× Digital News Videos Africa Health & Science Opinion Columnists Education Lifestyle Cartoons Moi Cabinets Arts & Culture Gender Planet Action Podcasts E-Paper Tributes Lifestyle & Entertainment Nairobian Entertainment Eve Woman TV Stations KTN Home KTN News BTV KTN Farmers TV Radio Stations Radio Maisha Spice FM Vybez Radio Enterprise VAS E-Learning Digger Classified Jobs Games Crosswords Sudoku The Standard Group Corporate Contact Us Rate Card Vacancies DCX O.M Portal Corporate Email RMS


Census is a waste of public funds; simple maths can do the trick

By Alexander Chagema | Aug 29th 2019 | 4 min read
A census enumerator with the Mombasa County Commissioner Gilbert Kitiyo at the start of the counting exercise on August 25. [Gideon Maundu, Standard]

The definition of ‘ghost town’ came to life Saturday evening when the population census exercise kicked off. For an area bustling with activity, the quiet and deserted street along which I reside were surreal. But that is government at work for you. On the pain of incarceration or a hefty fine, Kenyans were warned to remain indoors to be counted.

A population census enables the government to plan effectively for its people, or so we are told. Barely hours into the exercise, there were complaints that enumerators were asking people for their identification cards and passport numbers in complete breach of population census requirements. Amnesty International joined the chorus of condemnation of the Government, even as the Government’s spokesperson sought to perfunctorily allay growing fears.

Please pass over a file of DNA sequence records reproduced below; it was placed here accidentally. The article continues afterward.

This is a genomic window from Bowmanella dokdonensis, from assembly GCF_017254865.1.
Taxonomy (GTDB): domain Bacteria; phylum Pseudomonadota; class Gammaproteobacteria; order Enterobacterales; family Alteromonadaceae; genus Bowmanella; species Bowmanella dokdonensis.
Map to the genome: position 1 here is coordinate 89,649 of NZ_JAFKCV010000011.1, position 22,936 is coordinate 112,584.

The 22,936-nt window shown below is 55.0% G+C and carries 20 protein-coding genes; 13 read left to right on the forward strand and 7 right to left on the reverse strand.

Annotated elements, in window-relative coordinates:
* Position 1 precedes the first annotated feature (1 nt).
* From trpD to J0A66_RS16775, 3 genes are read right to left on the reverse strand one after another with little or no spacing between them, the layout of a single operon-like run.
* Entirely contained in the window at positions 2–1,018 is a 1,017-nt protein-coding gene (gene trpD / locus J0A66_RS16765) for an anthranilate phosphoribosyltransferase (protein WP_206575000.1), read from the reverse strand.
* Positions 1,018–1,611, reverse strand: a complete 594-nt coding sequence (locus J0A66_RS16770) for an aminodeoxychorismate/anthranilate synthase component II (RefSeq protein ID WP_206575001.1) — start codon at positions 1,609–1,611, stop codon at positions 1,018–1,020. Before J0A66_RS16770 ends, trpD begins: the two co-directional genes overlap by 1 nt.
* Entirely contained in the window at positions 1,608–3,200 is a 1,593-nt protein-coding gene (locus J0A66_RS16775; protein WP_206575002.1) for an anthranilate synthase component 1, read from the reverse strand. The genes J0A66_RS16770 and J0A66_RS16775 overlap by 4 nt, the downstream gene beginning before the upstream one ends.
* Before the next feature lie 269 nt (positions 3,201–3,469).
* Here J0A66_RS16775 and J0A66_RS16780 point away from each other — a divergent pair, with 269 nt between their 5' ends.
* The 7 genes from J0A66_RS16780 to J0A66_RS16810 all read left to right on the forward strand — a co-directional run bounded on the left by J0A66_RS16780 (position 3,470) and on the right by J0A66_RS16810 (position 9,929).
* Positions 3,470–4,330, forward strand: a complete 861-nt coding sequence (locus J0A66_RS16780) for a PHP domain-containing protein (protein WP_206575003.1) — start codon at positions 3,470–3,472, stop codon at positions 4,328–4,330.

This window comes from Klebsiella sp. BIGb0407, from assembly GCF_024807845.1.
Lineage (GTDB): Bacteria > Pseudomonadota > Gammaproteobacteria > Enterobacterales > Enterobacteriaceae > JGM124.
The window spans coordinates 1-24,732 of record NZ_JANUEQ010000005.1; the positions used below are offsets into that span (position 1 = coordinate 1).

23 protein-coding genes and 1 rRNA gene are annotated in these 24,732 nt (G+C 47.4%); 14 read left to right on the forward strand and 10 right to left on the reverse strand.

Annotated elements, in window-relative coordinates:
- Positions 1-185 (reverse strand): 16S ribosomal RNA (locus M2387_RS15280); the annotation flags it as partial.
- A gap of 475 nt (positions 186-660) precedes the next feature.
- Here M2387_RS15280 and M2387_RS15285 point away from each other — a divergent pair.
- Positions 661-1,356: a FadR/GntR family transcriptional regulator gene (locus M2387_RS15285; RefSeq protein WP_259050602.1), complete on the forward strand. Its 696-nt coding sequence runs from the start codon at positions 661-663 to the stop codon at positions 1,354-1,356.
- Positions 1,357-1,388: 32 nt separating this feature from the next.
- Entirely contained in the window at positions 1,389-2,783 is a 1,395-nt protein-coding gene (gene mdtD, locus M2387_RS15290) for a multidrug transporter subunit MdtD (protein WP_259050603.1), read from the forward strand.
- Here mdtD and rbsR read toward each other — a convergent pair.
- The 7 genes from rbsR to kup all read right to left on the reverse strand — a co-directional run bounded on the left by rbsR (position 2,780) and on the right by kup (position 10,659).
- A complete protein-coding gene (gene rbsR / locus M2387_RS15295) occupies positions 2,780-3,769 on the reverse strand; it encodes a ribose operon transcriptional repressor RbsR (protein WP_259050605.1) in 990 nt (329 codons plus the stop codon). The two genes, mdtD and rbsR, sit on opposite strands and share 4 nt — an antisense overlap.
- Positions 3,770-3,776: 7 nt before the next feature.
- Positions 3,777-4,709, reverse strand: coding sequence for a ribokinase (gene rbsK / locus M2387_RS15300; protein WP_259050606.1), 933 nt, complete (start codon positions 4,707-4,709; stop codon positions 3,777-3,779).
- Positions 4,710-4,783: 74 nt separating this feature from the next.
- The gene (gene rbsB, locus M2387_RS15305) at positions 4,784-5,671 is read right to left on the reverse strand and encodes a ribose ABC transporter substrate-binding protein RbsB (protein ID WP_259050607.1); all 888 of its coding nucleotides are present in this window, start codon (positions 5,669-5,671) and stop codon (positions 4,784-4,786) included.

Sensitive personal data in the hands of a government riddled with corruption is dangerous. We can never be sure what would become of it. American politician Michele Bachmann once observed, “If we look at American history, between 1942 and 1947, the data that was collected by the Census Bureau was handed over to the FBI and other organisations at the request of President Roosevelt, and that’s how the Japanese were rounded up and put into the internment camps”. Who knows, we could be having our own contemporary ‘FBI’ and ‘Japanese’, especially now that the fight against corruption is gaining traction despite distractions.

The 2018 Facebook-Cambridge Analytica incident through which sensitive personal data leaked and was used for political purposes, despite assurances of confidentiality, makes the Governments assurance ring hollow.

In 2013, Jubilee promised to form a digital government, but today, it is anything but. Granted, digitisation, where that has been actualised, has made work easy, particularly in tracing files and records in government offices where, even now, files have the ability to disappear and reappear depending on pecuniary considerations. By now, Jubilee should have digitised services to save billions of shillings in futile exercises.

The last population census was in 2009 although it had some inconsistencies that necessitated a recount in some areas. To therefore doubt that population census figures can, and have often been manipulated for political exigencies is to be injudicious. Since, and even before 2009, it has been a government demand that every birth and death, whether at home or in hospital be documented. Chiefs and their assistants issue burial permits before the dead are interred. They issue notification of birth chits as a prerequisite to the acquisition of a birth certificate.